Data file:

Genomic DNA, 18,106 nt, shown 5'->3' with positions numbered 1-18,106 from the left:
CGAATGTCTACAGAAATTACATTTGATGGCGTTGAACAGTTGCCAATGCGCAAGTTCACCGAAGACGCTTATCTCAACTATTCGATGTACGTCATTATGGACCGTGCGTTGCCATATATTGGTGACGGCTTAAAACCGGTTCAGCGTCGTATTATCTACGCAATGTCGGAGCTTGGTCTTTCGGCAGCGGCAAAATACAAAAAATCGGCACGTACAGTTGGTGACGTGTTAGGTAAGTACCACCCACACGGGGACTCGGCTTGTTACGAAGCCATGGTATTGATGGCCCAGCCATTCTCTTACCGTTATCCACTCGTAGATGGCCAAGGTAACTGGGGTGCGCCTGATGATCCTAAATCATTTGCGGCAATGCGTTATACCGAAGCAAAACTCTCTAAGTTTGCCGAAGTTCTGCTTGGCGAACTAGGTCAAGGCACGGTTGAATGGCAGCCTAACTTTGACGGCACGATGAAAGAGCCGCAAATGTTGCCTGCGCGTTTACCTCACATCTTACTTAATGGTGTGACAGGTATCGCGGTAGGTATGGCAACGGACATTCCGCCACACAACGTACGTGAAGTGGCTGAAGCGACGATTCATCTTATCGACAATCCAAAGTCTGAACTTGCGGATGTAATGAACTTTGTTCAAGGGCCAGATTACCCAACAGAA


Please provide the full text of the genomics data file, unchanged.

Genomic DNA, 18,106 nt, shown 5'->3' with positions numbered 1-18,106 from the left:
CGAATGTCTACAGAAATTACATTTGATGGCGTTGAACAGTTGCCAATGCGCAAGTTCACCGAAGACGCTTATCTCAACTATTCGATGTACGTCATTATGGACCGTGCGTTGCCATATATTGGTGACGGCTTAAAACCGGTTCAGCGTCGTATTATCTACGCAATGTCGGAGCTTGGTCTTTCGGCAGCGGCAAAATACAAAAAATCGGCACGTACAGTTGGTGACGTGTTAGGTAAGTACCACCCACACGGGGACTCGGCTTGTTACGAAGCCATGGTATTGATGGCCCAGCCATTCTCTTACCGTTATCCACTCGTAGATGGCCAAGGTAACTGGGGTGCGCCTGATGATCCTAAATCATTTGCGGCAATGCGTTATACCGAAGCAAAACTCTCTAAGTTTGCCGAAGTTCTGCTTGGCGAACTAGGTCAAGGCACGGTTGAATGGCAGCCTAACTTTGACGGCACGATGAAAGAGCCGCAAATGTTGCCTGCGCGTTTACCTCACATCTTACTTAATGGTGTGACAGGTATCGCGGTAGGTATGGCAACGGACATTCCGCCACACAACGTACGTGAAGTGGCTGAAGCGACGATTCATCTTATCGACAATCCAAAGTCTGAACTTGCGGATGTAATGAACTTTGTTCAAGGGCCAGATTACCCAACAGAA